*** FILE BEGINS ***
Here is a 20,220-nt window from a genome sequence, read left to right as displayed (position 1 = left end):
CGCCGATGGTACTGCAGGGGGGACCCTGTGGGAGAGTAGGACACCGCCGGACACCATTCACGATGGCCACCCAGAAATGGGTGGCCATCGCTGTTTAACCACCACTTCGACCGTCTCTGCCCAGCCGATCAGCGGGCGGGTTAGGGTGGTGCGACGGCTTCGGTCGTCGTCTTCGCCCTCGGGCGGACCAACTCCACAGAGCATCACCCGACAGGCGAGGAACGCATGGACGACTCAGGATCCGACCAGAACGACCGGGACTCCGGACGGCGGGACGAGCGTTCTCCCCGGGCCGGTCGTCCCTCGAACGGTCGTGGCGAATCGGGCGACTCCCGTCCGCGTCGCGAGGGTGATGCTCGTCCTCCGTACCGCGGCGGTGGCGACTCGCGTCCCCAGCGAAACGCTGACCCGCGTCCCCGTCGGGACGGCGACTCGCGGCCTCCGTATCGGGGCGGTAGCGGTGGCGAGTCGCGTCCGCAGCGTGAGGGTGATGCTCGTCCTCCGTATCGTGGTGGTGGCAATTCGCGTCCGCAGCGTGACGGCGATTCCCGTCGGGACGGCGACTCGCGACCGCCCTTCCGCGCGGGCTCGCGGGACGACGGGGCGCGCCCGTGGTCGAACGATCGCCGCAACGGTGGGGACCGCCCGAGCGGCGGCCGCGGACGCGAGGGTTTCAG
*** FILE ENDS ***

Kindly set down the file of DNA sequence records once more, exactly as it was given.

Here is a 20,220-nt window from a genome sequence, read left to right as displayed (position 1 = left end):
CGCCGATGGTACTGCAGGGGGGACCCTGTGGGAGAGTAGGACACCGCCGGACACCATTCACGATGGCCACCCAGAAATGGGTGGCCATCGCTGTTTAACCACCACTTCGACCGTCTCTGCCCAGCCGATCAGCGGGCGGGTTAGGGTGGTGCGACGGCTTCGGTCGTCGTCTTCGCCCTCGGGCGGACCAACTCCACAGAGCATCACCCGACAGGCGAGGAACGCATGGACGACTCAGGATCCGACCAGAACGACCGGGACTCCGGACGGCGGGACGAGCGTTCTCCCCGGGCCGGTCGTCCCTCGAACGGTCGTGGCGAATCGGGCGACTCCCGTCCGCGTCGCGAGGGTGATGCTCGTCCTCCGTACCGCGGCGGTGGCGACTCGCGTCCCCAGCGAAACGCTGACCCGCGTCCCCGTCGGGACGGCGACTCGCGGCCTCCGTATCGGGGCGGTAGCGGTGGCGAGTCGCGTCCGCAGCGTGAGGGTGATGCTCGTCCTCCGTATCGTGGTGGTGGCAATTCGCGTCCGCAGCGTGACGGCGATTCCCGTCGGGACGGCGACTCGCGACCGCCCTTCCGCGCGGGCTCGCGGGACGACGGGGCGCGCCCGTGGTCGAACGATCGCCGCAACGGTGGGGACCGCCCGAGCGGCGGCCGCGGACGCGAGGGTTTCAG